Meanwhile, other countries have been active in developing laws and regulations governing research in this area (see Chapter 4). In addition, in the United States a patchwork of state laws and programs ranges from a complete ban on all hES cell research to a new program recently enacted in California that funds the development of new lines derived from both IVF blastocysts and using NT.
STATEMENT OF TASK
In light of the absence of federal guidelines, the Committee on Guidelines for Human Embryonic Stem Cell Research was asked to develop voluntary guidelines to encourage responsible practices in hES cell research—regardless of source of funding—including the use and derivation of new stem cell lines derived from surplus blastocysts, from blastocysts generated with donated gametes, and through the use of NT. The guidelines should take ethical and legal concerns into account and encompass the basic science and health sciences policy issues related to the development and use of hES cells for research and eventual therapeutic purposes, such as
Recruitment of blastocyst, gamete, or somatic cell donors, including medical exclusion criteria, informed consent, the use of financial incentives, risks associated with egg retrieval, confidentiality, and the interpretation of genetic information developed from studies that use these materials and might have importance to the donor.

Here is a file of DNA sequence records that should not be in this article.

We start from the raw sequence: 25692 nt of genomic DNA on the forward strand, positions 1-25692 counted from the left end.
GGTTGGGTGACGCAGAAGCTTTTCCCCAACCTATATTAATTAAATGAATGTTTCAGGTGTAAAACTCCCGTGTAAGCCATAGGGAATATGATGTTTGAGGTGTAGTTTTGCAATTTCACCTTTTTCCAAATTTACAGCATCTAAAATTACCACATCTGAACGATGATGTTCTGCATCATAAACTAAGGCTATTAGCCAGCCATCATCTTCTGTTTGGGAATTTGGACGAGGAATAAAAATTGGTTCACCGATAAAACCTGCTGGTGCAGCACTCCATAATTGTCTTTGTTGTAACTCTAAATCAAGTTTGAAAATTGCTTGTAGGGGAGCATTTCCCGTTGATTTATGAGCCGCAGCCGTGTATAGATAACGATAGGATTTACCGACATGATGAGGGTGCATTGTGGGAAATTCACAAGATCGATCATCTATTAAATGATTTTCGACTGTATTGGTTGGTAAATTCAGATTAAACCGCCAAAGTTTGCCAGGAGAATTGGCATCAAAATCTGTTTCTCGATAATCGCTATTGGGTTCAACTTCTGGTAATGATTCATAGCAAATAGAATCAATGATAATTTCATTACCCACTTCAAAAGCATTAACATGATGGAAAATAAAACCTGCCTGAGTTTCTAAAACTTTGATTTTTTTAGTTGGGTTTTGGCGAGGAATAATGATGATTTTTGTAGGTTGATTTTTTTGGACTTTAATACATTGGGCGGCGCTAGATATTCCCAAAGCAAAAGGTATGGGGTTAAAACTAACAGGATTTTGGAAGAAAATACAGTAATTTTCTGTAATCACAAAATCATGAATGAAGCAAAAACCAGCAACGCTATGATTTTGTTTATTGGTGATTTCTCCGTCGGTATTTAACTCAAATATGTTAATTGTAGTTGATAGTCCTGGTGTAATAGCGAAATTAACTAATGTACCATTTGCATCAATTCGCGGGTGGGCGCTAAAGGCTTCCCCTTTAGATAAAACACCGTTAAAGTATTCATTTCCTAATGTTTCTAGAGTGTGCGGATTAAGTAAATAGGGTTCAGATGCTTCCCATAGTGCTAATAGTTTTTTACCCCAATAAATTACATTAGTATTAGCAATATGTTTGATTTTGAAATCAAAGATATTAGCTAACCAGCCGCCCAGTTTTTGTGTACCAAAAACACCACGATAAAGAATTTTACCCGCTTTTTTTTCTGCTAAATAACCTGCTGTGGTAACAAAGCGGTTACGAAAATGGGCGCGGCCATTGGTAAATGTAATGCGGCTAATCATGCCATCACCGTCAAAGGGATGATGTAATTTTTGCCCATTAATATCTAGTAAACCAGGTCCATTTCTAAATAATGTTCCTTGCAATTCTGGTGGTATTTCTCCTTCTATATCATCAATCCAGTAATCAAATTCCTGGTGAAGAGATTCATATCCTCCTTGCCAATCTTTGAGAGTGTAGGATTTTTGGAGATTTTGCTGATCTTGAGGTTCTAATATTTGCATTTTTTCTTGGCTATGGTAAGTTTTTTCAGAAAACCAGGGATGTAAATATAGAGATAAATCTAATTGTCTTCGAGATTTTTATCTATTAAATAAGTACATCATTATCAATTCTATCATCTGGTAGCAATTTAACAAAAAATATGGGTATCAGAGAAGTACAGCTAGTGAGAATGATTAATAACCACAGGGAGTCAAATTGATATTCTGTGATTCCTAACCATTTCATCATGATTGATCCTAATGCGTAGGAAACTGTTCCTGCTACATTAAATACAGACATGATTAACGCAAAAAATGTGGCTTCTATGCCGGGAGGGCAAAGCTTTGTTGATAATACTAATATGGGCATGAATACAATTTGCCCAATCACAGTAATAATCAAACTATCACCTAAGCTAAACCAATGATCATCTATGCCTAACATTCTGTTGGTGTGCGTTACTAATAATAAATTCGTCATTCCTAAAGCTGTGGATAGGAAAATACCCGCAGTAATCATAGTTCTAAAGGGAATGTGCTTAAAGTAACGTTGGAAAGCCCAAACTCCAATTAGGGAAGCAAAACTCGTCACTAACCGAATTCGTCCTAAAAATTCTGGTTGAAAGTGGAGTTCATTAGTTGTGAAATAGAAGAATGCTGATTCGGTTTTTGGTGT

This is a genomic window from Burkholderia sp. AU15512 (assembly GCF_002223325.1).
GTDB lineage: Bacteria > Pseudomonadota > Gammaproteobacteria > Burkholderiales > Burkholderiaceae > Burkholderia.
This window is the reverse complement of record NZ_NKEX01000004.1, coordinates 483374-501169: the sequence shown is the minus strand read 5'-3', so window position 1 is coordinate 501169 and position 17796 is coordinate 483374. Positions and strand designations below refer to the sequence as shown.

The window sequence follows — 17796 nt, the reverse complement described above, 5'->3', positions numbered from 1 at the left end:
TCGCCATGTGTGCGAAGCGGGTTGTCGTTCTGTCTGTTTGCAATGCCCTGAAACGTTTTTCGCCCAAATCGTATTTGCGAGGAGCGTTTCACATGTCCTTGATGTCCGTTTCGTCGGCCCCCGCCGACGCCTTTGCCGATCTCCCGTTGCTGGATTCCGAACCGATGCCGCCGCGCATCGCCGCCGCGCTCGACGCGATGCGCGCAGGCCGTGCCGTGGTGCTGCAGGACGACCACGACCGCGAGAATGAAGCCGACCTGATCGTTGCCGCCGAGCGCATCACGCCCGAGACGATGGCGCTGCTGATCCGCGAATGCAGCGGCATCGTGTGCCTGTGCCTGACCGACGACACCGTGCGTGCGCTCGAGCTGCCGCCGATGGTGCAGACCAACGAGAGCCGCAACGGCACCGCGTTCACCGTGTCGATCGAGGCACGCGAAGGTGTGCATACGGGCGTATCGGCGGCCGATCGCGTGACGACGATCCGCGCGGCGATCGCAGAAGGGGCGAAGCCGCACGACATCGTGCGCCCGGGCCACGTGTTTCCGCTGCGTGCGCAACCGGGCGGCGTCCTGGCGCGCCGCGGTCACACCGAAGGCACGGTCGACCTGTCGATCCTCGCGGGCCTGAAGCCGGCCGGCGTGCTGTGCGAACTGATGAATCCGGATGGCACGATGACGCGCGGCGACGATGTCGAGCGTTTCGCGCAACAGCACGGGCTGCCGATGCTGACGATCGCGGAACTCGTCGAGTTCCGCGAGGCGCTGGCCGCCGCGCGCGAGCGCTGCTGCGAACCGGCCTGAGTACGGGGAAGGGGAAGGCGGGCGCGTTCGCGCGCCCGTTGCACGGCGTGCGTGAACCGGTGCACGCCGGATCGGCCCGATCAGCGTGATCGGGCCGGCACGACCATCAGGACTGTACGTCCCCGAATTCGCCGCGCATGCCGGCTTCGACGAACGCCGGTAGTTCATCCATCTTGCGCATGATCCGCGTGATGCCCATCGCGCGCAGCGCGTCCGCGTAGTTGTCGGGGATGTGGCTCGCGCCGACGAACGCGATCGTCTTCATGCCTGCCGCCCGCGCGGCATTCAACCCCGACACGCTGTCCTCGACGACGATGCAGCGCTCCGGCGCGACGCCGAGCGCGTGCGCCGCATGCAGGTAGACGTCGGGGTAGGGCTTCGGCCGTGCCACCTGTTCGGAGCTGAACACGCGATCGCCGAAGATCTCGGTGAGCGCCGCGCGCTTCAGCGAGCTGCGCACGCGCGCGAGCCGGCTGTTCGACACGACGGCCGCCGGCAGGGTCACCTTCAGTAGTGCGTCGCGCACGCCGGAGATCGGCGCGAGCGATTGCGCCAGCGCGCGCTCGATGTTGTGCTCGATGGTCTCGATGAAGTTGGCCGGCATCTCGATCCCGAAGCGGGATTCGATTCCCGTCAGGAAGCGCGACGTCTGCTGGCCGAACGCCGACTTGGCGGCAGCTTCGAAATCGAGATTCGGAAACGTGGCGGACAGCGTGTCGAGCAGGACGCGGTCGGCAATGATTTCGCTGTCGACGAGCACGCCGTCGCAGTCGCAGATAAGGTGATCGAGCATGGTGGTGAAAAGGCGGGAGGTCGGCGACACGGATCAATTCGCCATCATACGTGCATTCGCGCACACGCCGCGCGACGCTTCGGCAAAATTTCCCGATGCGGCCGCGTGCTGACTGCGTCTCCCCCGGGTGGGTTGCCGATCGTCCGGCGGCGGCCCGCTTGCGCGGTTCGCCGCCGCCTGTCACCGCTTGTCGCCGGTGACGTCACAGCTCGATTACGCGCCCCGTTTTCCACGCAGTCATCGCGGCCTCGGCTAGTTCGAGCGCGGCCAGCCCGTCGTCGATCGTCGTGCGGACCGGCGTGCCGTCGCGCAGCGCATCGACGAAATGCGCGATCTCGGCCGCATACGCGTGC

The characterization of stem cells for purposes of standardization and for validation of results.
The safe handling and storage of blastocysts and stem cell material and the conditions for transfer of such material among laboratories.
Prerequisites to hES cell research (such as examination of alternative approaches), appropriate uses of hES cells in research or therapy, and limitations on the use of hES cells.
Safeguards against misuse.
In accordance with the stated position of the National Academies that there should be a global ban on NT for human reproduction (NRC, 2002), the guidelines developed by this committee focus exclusively on research and therapeutic uses of hES cells and NT.